Patrece Wells had a bucket list. After her second consecutive diagnosis of breast cancer, and facing a brutal course of treatment she thought she’d never survive, she wanted to learn how to ride a horse.
She was familiar with horses. Growing up in Alabama, there was a plow horse on her family’s farm. His name was Dan, and he pulled the equipment on the land. Although he wasn’t bred for riding, there was always something about that horse that stuck with her.
“I didn’t think I was going to make it,” she says of her prognosis ten years ago. She had multiple major surgeries and several grueling rounds of chemotherapy. “When I was done and I was alive, I wrote the list. It was just like the movie.”
As a congratulatory gift, her son, Antonio, bought her a package of three half-hour riding lessons at Twin Lakes Farm in Bronxville. She had her very first lesson at the age of 42 on a horse called Hershey. Wells was hooked. She had, she says, discovered her life’s passion and an environment where she could completely escape from the outside world.
A stable relationship
Any horse lover will attest that “barn life” can be a bubble where real life, and its stresses and identities, fades away. And for someone like Wells, who works as a New York City police officer focusing on domestic violence and human trafficking, barn life was a much-needed distraction.
Wells, now 52, competes in the jumper division – a competition based on speed and faults (points are given for knocking down a rail, going over the allowed time, falling off, etc. – the lowest score wins). She keeps her horse, El Paso, at a barn called Five Peaks in Bedford, located at Coker Farm. El Paso is an imposing 17.1 hand (in layman’s terms that means huge) Warmblood with a black coat and a white flash across his face. He was, in his youth, a seasoned competitor at the higher levels.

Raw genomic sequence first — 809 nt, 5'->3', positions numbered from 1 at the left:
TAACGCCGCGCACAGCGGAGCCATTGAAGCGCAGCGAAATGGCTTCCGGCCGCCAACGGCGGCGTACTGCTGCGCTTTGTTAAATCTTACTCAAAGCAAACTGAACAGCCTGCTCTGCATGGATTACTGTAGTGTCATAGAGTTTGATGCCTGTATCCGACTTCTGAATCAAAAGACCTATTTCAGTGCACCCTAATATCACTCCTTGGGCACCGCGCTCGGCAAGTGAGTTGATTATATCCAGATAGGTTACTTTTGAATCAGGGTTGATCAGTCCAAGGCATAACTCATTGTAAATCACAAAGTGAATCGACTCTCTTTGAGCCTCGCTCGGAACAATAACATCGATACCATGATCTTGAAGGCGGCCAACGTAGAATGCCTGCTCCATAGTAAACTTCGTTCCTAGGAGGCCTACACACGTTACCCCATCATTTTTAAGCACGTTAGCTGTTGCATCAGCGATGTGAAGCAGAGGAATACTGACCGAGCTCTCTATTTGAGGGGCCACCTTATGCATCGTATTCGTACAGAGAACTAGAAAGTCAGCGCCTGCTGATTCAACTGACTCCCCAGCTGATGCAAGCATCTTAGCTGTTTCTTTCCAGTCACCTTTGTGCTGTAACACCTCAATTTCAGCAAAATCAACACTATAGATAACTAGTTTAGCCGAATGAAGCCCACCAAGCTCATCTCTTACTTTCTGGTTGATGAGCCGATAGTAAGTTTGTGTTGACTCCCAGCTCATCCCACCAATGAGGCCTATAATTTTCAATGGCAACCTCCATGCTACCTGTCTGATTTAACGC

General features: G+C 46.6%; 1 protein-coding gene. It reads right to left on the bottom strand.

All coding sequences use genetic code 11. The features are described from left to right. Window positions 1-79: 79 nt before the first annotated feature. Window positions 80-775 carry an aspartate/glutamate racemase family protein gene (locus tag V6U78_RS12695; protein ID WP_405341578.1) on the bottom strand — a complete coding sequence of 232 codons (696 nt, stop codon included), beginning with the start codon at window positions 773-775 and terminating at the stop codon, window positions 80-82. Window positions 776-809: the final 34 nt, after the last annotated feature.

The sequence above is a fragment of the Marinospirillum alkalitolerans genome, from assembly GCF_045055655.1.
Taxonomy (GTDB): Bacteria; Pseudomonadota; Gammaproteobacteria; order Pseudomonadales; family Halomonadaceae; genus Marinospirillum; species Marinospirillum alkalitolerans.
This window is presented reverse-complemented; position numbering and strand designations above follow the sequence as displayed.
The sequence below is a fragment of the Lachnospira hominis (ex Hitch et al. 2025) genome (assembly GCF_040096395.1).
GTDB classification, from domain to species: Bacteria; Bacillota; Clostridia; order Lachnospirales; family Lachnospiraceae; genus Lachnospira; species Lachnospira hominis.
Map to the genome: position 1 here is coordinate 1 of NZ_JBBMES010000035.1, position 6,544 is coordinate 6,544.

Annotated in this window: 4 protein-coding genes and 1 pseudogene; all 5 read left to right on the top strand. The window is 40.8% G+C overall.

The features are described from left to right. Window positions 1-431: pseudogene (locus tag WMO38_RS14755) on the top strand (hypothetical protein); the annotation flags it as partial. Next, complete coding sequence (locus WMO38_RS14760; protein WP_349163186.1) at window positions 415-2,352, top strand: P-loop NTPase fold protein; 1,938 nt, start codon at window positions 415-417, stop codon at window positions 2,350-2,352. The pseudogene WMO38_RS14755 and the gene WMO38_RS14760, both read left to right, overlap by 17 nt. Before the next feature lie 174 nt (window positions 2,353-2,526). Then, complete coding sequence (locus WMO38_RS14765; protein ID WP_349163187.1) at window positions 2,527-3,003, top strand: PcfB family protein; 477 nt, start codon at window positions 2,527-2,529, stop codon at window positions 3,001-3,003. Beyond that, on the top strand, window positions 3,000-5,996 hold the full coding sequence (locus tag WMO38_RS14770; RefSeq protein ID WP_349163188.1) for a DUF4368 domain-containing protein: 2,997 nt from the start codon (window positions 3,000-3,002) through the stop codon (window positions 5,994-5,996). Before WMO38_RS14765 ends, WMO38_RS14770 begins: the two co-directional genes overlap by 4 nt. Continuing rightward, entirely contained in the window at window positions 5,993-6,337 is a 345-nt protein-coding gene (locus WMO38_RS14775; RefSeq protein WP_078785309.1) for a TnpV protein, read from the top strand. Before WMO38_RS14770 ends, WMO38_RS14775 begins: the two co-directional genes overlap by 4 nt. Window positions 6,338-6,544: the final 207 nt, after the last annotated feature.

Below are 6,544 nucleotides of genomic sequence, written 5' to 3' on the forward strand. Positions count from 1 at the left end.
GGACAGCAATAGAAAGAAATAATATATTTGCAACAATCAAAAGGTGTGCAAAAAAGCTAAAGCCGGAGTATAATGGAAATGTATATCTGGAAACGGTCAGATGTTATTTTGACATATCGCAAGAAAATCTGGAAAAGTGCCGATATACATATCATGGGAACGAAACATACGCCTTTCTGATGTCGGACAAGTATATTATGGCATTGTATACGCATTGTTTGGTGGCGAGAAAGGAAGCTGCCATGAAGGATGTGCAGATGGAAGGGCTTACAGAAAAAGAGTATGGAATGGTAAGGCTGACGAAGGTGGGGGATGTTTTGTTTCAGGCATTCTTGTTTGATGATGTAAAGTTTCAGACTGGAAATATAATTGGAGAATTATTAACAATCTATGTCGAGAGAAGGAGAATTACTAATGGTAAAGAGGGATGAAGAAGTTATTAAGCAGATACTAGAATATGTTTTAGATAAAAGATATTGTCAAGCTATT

Jumping on horseback – indeed riding at all – is a risky and dangerous sport. A 2021 study that analyzed data from the National Trauma Data Bank found it to be more dangerous than football, skiing and motorbiking. While not impossible, it’s unusual for a rider to start in their 40s and go on to compete. But Wells’ trainer, Missy Wright, wasn’t completely surprised. She describes Wells as a “whirlwind” who “wants to learn more and more all the time.”
“People are drawn to her,” says Wright. “She brings a ton of energy, and she’s a very positive person.”
Over the past seven years, Wells has become a well-known fixture in Westchester showing circles.